Rockstars and Presidents have a lot in common.
Ask a group of kids and the majority will probably say that they want to be a rockstar or the President when they grow up. But after a few years, the same kids will realize that being a rockstar or the President isn’t all that it’s cracked up with be. Whether it be touring the world and selling out arenas or touring the world to meet with foreign leaders, both jobs are tiring; thousands of people dream of being rockstars and Presidents, but only few eventually succeed. And the ones that do, quickly learn that in order to reach to the top, you have to sell your soul is some way or another.
Spoon’s eight studio album emphatically proves that they are rockstars without selling their souls by titling their album They Want My Soul. So, keeping with the comparison made earlier, if Spoon can be rockstars without selling their souls, then that makes them the rockstar equivalent of Abraham Lincoln.
In ten songs and 38 minutes, Spoon once again proves that minimalism doesn’t necessarily mean simple. For example in two-and-a-half minutes,the cover of the Beatle’s “I Just Don’t Understand” takes the listener on an dissonant-sounding journey, explaining a “one-sided love” that’s torturing lead singer Britt Daniels, evident through his emotionally-charged delivery and the repetitive lyrics.
Much like the build-up of the album opener and single, “Rent I Pay,” Spoon’s rise has been a slow, but smoldering flame. Consistently good, without the drama or derivatives to more radio-friendly music like other early 2000’s rock groups have grappled with, Spoon has been quietly building up a strong repertoire of great music since ’98’s A Series of Sneaks. Due to a combination of Daniel’s matured voice, the band’s familiarity with playing and performing together, and finally working with producers like Joe Chiccarelli and Dave Fridmann, They Want My Soul is the band’s best album to date.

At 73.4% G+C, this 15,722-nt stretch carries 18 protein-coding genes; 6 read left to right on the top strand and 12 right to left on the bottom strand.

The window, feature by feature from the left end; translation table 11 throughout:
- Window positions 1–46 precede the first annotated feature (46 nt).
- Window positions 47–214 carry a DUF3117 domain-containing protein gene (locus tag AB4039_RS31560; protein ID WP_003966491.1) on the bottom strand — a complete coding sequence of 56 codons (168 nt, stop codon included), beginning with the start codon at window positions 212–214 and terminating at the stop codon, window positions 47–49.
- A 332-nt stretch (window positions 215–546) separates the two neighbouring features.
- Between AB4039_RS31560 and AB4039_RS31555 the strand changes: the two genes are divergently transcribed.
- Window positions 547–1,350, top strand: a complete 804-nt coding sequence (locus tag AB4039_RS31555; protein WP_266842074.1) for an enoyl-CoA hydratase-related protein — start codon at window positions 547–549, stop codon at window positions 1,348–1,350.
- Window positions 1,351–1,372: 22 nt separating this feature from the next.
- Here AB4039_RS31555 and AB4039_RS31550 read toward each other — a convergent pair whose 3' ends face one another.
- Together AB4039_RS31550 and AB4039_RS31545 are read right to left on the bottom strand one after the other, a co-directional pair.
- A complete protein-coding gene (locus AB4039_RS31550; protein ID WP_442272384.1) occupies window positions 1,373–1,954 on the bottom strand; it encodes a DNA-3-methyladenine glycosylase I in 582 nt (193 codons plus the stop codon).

“Inside Out” is probably one of the prettiest and tranquil songs that Spoon has ever released, which means a lot coming from a band that thrives on gritty soul. Daniels falsetto coupled with soothing, waterfall-esque trip-hop beat affirms why the album is one of the best releases of 2014.
Other highlights include “Outliers,” where Daniels picks fun of himself as he describes a girl who “walked out of Garden State” because she “had taste.” By taking a dig at the Zach Braff film that thrust indie rock into Hollywood, the band is also admitting that they’ve sold their sould at times; episodes of Veronica Mars and The O.C. both feature Spoon tracks. (Side note: I first discovered Spoon because of The O.C.) However, the self-deprecating lyrics also suggest that the band is no longer in the business of soul-selling, and that statement is reaffirmed in the title track, “They Want My Soul.” “I’ve got nothing that I want to sell, they got nothing, nothing I want,” Daniels croons over a catchy guitar riff that seems very Strokes-esque.
Closing out the album is “New York Kiss,” a synthy dancerock number with a beat that’s reminiscent of an LCD Soundsystem track. Singing about an unforgettable girl in an exotic city, Daniels vocals shine over the catchy and slick background.
Eight albums later, Spoon has created one of the most creative, unique and just simply good albums in recent rock history-all without selling their souls.
1. Inside Out
3. Do You